Monday, August 04, 2008

Cardinal John Henry Newman a Closet Case?

Speaking of the Roman Catholic Church, via Andrew Sullivan I learned that in possible precursor steps to the canonization of Cardinal John Henry Newman, the The Vatican has ordered that the body of Cardinal Newman be exhumed from his burial place and re-interred in a marble tomb at Birmingham Oratory which Newman founded in 1848. The reburial sounds plausible enough until one learns that Newman inconveniently shares a common burial with the one great love in Newman's life, Ambrose St John. That's right - horror of horrors - the potential saint was buried with another man as one of his final wishes. Just like something out of Brideshead Revisited. Here are some highlights of what Andrew, who was raised an English Catholic, has to say:
Newman and St John lived together, loved one another and even left express wishes that they be buried together. And so they were, with the tombstone etched with these immortal and elliptical words: "Out of shadows and phantasms into the Truth"
Whether this shared burial was a function of a deep intimacy or of a homosexual relationship in the late
nineteenth century sense we do not know. But we do know that the Oxford Movement was, to put mildly, high camp as well as high church, and that Newman, like the current Pontiff, was an effeminate, delicate intellectual who had almost no real interaction with women at all and bonded mainly with younger men. St John was one such man, and Newman's and St John's deepest wishes were to be buried together for ever.
Now, the Vatican, nervous that this joint burial might raise questions about Newman, and always eager to insist that gay men, even celibate ones, cannot be saints any more than they can now be seminarians, is actually exhuming Newman's body and reburying it sans St John. Reburying saints is not unknown, but violating such a core last wish of this great man is definitely suspicious
The BBC has more coverage on the exhumation and reburial. It is noteworthy too that the exhumation will be strictly a private affair - so no one sees the other body perhaps - while the re-entombment will be a public ceremony. All too typically, the Vatican takes hypocrisy and makes it high art. Here are some highlights from the BBC:
Cardinal Newman would be the first non-martyr saint in England since the Reformation, and the first British saint since the Forty Martyrs of England and Wales were canonised in one go, in 1970. . . . . John Newman founded the first English Oratory in 1848, at Maryvale in Birmingham. The Oratory has been at its present site on Hagley Road in Edgbaston since 1851. He lived a secluded life there for nearly forty years, except for four years in Ireland where he became the founder and first Rector of what is known today as University College, Dublin.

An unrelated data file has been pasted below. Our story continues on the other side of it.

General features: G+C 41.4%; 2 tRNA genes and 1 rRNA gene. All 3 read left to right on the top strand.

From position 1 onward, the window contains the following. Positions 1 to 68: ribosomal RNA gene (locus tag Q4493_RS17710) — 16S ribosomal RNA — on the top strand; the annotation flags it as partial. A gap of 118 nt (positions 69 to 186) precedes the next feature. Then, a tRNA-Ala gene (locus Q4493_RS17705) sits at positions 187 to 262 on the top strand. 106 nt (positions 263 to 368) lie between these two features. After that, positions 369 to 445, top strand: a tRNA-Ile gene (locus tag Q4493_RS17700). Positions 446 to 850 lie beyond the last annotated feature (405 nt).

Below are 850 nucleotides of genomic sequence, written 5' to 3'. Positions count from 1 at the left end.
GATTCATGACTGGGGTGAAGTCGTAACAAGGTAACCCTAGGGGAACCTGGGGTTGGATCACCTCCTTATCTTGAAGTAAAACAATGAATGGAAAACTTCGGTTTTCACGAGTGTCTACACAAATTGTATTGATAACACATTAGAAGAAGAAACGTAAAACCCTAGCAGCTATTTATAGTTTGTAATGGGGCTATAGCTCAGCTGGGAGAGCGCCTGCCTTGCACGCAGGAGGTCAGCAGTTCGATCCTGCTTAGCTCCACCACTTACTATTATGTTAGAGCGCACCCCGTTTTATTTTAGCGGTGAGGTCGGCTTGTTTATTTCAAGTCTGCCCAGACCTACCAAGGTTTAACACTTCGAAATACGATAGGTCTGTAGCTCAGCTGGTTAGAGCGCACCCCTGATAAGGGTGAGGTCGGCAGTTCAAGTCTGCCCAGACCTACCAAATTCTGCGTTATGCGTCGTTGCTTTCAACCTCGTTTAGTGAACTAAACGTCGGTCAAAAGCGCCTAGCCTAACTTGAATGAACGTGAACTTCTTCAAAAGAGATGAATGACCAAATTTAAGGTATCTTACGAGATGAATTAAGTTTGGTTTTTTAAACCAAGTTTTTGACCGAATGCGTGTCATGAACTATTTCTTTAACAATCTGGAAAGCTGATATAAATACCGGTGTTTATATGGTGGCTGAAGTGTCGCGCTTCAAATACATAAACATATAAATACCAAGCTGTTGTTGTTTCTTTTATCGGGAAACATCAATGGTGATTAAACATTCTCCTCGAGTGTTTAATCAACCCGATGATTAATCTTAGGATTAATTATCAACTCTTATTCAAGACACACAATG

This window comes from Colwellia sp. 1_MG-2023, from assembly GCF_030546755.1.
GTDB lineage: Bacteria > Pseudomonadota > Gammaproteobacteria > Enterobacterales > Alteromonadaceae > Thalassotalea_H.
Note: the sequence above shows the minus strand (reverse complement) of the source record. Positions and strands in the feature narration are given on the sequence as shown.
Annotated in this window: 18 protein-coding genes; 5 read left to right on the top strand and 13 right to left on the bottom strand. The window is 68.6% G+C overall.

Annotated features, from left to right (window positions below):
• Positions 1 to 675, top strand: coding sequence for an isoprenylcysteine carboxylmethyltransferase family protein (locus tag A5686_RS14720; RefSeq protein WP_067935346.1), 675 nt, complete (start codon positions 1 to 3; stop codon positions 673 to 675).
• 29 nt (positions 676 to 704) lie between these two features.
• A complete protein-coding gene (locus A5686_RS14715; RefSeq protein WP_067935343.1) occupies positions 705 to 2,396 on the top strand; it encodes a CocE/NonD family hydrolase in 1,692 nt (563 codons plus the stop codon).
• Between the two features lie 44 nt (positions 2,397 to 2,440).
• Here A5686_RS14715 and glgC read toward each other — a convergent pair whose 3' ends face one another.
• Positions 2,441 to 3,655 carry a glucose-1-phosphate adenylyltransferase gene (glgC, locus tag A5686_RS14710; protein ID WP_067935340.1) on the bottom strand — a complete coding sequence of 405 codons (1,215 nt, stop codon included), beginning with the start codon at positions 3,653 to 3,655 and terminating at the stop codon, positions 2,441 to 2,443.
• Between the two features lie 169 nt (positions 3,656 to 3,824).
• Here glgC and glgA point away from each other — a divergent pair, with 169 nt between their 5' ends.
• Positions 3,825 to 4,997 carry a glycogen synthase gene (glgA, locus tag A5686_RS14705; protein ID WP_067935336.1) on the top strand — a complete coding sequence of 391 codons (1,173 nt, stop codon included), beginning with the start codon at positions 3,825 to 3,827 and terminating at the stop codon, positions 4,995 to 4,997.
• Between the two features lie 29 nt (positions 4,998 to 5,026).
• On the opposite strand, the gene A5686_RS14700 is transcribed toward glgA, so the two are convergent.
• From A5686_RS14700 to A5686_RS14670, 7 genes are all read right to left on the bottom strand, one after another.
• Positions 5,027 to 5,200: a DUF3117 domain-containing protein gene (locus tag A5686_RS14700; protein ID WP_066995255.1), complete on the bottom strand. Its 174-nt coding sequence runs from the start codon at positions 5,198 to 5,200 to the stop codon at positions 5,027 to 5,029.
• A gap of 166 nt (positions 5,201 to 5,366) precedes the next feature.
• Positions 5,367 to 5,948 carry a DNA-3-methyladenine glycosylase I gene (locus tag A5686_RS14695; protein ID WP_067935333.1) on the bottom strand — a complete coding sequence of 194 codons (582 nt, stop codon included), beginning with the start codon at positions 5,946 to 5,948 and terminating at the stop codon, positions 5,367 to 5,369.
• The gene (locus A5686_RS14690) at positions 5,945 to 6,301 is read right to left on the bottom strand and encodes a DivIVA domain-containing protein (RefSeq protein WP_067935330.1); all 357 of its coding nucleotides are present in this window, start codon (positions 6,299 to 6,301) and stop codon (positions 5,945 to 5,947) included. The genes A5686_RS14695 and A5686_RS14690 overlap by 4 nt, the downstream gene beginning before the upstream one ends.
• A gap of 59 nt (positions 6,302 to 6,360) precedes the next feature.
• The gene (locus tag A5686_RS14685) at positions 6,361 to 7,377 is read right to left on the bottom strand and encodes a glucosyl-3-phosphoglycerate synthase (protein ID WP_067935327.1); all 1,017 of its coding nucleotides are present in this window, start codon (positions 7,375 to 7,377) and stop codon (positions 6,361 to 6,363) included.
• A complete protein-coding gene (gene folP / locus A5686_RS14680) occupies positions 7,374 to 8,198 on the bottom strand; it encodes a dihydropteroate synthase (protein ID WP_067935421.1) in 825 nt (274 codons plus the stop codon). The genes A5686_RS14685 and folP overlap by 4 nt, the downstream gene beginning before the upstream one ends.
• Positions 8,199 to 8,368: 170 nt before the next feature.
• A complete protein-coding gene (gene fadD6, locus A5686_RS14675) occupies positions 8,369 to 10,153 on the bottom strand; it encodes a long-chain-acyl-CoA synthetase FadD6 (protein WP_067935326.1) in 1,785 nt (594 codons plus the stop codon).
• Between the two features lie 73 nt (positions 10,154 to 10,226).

John Henry Cardinal Newman died at the Birmingham Oratory on 11 August 1890, from pneumonia. He was buried in the cemetery on Rednal Hill, at the Oratory Country House, and shares his grave with his lifelong friend, Ambrose St. John. . . . and the two men have a joint memorial stone, inscribed with the words he had chosen: "Ex umbris et imaginibus in veritatem", which translates as "Out of shadows and phantasms into the truth".
The body of Cardinal Newman, after exhumation, will be placed in a sarcophagus which will stand between the marble columns opposite the Holy Souls Altar in the Oratory Church, Edgbaston. ["Fr Chavasse said] As a great man of the Church and devoted to the Saints himself, Cardinal Newman would have been the first to insist on obeying a request of the Holy See, and he last to insist that his own personal wishes be regarded as immutable. "Hence it is that his body will not be returned to the grave at Rednal, but brought here into the Oratory Church and placed in a specially constructed sarcophagus."

1 comment:

Anonymous said...

Newman's androphilia is no secret. I am surprised after 120 years, this "closet" case was no such thing.

After leaving the Church of England for the Church of Rome, he apparently chose celibacy as Rome requires.

Priorly, the "Oxford Apostles," as the Tractarians were often designated, were known to be intimates, not merely as religious shared interests, but in homoeroticism. But Victorianism, being what it was, certainly did not allow or require Newman to expound of his sexual orientation.

But it does give his "discourses to mixed congregations" another level of meaning.